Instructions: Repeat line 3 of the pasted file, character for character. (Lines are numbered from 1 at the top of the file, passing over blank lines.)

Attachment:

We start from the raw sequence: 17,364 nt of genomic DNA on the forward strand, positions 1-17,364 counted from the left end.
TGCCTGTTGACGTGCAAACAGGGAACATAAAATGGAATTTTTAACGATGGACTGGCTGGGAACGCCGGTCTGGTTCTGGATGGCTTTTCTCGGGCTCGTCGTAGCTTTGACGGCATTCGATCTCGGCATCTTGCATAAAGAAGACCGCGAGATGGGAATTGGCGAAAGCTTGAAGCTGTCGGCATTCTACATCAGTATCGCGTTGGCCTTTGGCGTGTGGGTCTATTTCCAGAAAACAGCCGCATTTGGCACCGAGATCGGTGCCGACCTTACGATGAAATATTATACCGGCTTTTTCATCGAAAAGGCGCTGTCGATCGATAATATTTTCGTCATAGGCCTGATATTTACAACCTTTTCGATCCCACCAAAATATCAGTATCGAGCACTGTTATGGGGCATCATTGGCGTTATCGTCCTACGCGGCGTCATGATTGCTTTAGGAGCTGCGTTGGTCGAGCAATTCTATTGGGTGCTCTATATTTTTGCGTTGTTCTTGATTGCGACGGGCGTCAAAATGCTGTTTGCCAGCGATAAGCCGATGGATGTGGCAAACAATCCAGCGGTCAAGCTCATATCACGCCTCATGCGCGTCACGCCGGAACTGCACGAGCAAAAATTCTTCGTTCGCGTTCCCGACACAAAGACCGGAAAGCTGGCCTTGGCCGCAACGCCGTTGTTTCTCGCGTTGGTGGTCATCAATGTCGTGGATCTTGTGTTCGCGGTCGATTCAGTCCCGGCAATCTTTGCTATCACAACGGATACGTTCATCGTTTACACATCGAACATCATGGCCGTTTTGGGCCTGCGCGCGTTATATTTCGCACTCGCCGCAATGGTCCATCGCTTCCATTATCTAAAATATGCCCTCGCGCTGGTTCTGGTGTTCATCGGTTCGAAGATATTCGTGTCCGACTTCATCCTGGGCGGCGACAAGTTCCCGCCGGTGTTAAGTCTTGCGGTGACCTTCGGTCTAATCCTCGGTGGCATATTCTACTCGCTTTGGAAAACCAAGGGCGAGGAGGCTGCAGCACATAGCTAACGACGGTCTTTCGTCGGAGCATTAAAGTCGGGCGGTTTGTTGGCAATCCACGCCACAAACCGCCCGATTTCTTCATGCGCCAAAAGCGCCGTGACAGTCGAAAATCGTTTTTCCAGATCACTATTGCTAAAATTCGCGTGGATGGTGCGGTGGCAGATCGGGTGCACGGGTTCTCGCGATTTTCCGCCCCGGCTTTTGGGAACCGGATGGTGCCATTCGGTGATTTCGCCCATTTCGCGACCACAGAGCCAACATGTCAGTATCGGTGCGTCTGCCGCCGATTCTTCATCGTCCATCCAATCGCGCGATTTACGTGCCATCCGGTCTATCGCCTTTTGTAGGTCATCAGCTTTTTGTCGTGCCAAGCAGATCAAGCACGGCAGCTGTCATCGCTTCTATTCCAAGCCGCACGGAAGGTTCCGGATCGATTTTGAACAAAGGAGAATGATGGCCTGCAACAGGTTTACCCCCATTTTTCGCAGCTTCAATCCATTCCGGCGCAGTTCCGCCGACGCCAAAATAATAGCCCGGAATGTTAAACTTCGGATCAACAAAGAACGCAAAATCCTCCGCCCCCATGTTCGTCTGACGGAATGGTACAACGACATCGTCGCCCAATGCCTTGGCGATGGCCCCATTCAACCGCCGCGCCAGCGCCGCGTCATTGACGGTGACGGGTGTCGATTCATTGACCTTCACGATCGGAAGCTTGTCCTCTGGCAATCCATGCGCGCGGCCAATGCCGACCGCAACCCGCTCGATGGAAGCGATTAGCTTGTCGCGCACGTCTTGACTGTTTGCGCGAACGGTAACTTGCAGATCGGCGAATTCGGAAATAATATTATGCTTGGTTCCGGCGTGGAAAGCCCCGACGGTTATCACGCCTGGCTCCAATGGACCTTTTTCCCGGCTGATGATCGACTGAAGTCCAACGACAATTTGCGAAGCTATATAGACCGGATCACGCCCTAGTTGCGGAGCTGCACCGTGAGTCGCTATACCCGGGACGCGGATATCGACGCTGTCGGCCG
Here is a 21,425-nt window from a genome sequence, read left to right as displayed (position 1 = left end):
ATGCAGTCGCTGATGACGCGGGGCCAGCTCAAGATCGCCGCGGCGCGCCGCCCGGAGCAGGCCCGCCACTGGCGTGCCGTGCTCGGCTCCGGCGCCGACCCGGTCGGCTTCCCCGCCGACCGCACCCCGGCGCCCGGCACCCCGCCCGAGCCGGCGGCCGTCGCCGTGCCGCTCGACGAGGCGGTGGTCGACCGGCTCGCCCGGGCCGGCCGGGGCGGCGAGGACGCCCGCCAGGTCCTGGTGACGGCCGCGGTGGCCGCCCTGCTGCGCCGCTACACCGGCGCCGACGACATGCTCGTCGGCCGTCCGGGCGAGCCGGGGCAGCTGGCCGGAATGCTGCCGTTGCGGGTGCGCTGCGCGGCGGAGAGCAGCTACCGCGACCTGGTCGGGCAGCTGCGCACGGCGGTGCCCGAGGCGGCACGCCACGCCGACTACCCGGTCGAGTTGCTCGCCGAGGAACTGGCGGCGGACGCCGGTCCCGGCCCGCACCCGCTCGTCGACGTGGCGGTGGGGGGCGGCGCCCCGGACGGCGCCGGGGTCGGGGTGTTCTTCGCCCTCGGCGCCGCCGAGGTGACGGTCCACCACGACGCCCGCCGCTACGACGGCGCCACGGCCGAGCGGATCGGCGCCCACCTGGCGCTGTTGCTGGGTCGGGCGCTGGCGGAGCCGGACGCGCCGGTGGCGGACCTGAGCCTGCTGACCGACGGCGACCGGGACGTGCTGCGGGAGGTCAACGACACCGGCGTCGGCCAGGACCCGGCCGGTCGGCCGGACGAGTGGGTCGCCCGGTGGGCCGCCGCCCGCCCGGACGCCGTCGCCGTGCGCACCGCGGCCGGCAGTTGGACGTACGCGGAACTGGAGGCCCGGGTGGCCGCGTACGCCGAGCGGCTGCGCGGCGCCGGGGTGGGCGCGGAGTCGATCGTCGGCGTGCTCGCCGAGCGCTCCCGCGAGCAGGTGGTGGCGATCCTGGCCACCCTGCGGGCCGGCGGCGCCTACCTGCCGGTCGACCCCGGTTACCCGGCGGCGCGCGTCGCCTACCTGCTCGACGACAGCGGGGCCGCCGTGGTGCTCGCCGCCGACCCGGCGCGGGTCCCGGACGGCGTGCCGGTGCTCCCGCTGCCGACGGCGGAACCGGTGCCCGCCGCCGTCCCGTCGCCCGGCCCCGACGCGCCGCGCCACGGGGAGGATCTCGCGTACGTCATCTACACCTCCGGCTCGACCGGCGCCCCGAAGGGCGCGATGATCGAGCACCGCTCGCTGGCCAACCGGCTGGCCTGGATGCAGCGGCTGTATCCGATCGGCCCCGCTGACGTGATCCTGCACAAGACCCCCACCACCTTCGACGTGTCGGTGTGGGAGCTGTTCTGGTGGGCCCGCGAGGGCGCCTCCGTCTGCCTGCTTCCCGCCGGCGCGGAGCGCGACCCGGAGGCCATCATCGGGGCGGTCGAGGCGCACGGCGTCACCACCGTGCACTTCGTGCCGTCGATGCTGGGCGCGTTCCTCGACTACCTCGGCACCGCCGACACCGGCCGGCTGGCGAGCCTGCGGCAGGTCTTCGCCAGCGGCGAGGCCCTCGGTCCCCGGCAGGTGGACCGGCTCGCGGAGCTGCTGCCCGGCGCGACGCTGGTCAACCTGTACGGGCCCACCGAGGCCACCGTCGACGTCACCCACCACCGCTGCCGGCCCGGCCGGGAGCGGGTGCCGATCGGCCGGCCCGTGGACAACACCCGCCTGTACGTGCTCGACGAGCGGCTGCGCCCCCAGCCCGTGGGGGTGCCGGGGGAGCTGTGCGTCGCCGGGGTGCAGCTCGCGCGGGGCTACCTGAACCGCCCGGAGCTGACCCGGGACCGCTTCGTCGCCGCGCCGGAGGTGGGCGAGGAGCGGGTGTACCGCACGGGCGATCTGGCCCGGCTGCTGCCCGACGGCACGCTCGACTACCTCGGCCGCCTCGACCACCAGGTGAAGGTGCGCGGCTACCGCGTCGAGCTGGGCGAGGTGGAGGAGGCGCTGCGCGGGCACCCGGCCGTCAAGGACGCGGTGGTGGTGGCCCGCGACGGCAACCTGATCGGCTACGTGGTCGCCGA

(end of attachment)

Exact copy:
Here is a 21,425-nt window from a genome sequence, read left to right as displayed (position 1 = left end):